In addition to coming from an operations background, the skills that can affect a hospital CEO’s salary include experience with strategic development and business development, and possessing a Master of Health Administration (MHA) degree such as that offered by Duquesne University. Duquesne’s online MHA program offers instruction from faculty who are internationally recognized as leaders in their field. Students take classes as their schedule allows, and they are awarded a degree from a top-rated research-based institution.
Future Growth in Demand for Hospital CEOs
Consolidation in the healthcare industry has fundamentally changed the role of hospital CEOs. In the past, when independent hospitals were acquired by a healthcare organization, the CEO of the acquired hospital retained much independence, similar to the way a holding company operates. Now the industry is moving toward an operating company model, which transfers responsibility for marketing, finance and other areas in this scenario to the parent organization.
One result of this change is a broadening of the CEO’s roles at formerly independent hospitals, as well as the roles of CEOs at the healthcare institutions that buy those hospitals. Today, CEOs are constantly adapting to changing conditions: in healthcare technology, markets, regulations and especially in meeting the ever-changing needs of patients, caregivers and health administrators.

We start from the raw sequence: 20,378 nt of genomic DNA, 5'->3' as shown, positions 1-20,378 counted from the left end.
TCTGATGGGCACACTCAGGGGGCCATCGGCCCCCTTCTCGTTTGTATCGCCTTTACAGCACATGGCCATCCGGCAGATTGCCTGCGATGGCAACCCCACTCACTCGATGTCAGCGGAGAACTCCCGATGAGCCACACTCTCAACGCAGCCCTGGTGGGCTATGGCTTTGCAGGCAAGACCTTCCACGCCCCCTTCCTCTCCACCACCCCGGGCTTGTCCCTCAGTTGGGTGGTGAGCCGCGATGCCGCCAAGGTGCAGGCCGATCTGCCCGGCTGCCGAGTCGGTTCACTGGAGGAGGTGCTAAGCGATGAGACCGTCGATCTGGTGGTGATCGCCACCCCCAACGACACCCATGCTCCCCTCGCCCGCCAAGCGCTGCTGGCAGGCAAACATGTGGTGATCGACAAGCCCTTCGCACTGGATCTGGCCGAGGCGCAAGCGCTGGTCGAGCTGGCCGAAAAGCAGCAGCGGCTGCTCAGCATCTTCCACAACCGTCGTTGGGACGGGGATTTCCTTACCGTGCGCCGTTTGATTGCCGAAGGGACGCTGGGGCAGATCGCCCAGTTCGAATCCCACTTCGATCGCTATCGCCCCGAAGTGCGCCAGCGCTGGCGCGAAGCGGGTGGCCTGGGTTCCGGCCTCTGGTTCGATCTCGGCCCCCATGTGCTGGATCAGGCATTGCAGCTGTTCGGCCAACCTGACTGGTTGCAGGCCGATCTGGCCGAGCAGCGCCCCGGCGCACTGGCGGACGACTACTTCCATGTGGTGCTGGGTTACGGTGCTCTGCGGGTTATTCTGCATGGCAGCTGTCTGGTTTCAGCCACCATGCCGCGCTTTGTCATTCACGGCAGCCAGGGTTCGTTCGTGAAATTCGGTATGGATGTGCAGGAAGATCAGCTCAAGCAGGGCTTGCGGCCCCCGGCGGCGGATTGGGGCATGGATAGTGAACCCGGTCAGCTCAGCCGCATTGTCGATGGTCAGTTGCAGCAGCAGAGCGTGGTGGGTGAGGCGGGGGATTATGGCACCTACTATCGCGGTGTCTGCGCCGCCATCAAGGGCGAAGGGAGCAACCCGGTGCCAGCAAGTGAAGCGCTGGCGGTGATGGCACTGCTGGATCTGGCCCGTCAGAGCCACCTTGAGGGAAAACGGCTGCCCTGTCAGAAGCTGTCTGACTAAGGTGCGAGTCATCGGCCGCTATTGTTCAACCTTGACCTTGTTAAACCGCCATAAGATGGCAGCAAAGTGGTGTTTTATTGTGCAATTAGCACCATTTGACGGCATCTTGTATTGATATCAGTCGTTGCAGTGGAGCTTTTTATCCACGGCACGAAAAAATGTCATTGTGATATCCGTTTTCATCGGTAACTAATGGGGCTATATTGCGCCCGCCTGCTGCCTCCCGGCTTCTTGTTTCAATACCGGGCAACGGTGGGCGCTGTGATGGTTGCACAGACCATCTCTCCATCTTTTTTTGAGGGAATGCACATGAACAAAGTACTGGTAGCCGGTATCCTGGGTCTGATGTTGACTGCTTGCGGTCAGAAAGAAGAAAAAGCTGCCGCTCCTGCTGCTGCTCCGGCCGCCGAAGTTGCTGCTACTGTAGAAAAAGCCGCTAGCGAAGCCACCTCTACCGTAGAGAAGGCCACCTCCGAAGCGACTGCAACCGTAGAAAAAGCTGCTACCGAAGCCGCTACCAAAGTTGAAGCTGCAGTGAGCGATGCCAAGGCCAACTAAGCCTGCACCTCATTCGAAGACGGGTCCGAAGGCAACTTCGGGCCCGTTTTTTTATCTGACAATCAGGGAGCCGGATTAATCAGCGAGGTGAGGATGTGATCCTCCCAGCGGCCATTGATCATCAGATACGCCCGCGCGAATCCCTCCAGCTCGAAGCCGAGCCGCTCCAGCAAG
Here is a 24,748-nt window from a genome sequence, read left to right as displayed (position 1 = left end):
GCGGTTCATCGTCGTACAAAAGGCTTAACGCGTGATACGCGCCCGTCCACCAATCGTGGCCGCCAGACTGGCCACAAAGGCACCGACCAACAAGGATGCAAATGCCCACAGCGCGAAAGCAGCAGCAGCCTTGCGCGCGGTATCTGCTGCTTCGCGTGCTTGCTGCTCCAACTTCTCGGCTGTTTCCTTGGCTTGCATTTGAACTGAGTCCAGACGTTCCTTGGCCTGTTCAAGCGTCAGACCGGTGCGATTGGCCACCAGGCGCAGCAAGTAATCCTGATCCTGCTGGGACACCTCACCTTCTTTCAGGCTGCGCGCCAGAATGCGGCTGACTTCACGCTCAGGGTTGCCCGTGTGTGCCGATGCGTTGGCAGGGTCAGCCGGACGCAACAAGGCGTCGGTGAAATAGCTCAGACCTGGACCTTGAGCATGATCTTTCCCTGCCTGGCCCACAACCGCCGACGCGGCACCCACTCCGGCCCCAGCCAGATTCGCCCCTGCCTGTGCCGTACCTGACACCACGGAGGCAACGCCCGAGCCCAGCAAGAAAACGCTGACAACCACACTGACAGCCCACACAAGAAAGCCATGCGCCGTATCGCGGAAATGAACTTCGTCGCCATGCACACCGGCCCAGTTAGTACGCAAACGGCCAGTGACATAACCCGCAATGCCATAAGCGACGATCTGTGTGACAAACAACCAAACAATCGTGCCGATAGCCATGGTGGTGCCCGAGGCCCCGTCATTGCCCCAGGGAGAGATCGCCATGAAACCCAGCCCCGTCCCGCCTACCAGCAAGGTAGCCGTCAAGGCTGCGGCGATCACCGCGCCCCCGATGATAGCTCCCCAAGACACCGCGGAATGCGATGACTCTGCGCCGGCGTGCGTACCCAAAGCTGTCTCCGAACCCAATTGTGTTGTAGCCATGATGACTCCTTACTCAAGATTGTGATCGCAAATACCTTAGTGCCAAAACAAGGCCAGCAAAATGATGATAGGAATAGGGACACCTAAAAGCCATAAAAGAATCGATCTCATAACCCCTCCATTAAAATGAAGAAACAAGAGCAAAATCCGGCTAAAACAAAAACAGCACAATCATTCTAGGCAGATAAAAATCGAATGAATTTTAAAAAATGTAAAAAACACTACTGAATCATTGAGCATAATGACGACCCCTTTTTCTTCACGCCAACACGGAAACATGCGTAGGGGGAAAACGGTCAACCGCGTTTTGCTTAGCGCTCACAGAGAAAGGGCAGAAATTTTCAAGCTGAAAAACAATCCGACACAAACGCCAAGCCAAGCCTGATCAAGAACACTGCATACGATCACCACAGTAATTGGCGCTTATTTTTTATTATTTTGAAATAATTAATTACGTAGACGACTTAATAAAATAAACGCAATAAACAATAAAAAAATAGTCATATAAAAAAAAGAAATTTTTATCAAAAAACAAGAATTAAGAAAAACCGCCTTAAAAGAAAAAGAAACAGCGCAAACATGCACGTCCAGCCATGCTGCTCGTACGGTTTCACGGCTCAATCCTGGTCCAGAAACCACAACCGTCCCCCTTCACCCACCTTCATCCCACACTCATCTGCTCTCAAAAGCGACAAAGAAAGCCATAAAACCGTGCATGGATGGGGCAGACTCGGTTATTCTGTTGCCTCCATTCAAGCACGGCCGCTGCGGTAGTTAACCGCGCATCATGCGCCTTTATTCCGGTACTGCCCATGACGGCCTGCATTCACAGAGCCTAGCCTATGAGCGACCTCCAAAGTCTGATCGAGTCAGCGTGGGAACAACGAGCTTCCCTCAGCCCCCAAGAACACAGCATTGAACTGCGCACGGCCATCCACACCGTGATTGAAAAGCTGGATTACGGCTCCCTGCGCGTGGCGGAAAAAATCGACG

The BLS Occupational Outlook Handbook forecasts 8% growth in hiring of top executives between 2016 and 2026, which is on par with the 7% growth rate predicted for all occupations in the period. However, the BLS expects competition for CEO positions in all industries to intensify because of the high salaries and the prestige that CEOs receive.
One way to gain a competitive advantage in becoming a hospital CEO is by earning an online MHA degree from Duquesne University, home of the John G. Rangos, Sr. School of Health Sciences. RSHS students have the opportunity to participate in research projects related to demographics, community engagement and other health-related topics.
Laying the Foundation for a Career as a Hospital CEO
The pace of change in the healthcare industry shows no signs of slowing and may in fact be picking up. The only way to manage in an environment of constant change is by learning constantly so you can keep up with trends in technology, in public policy, in healthcare professions and in patient demographics. The path to becoming a hospital CEO begins by laying a solid educational foundation through a program such as the Duquesne online MHA degree. Find out more by visiting the online Master of Health Administration page.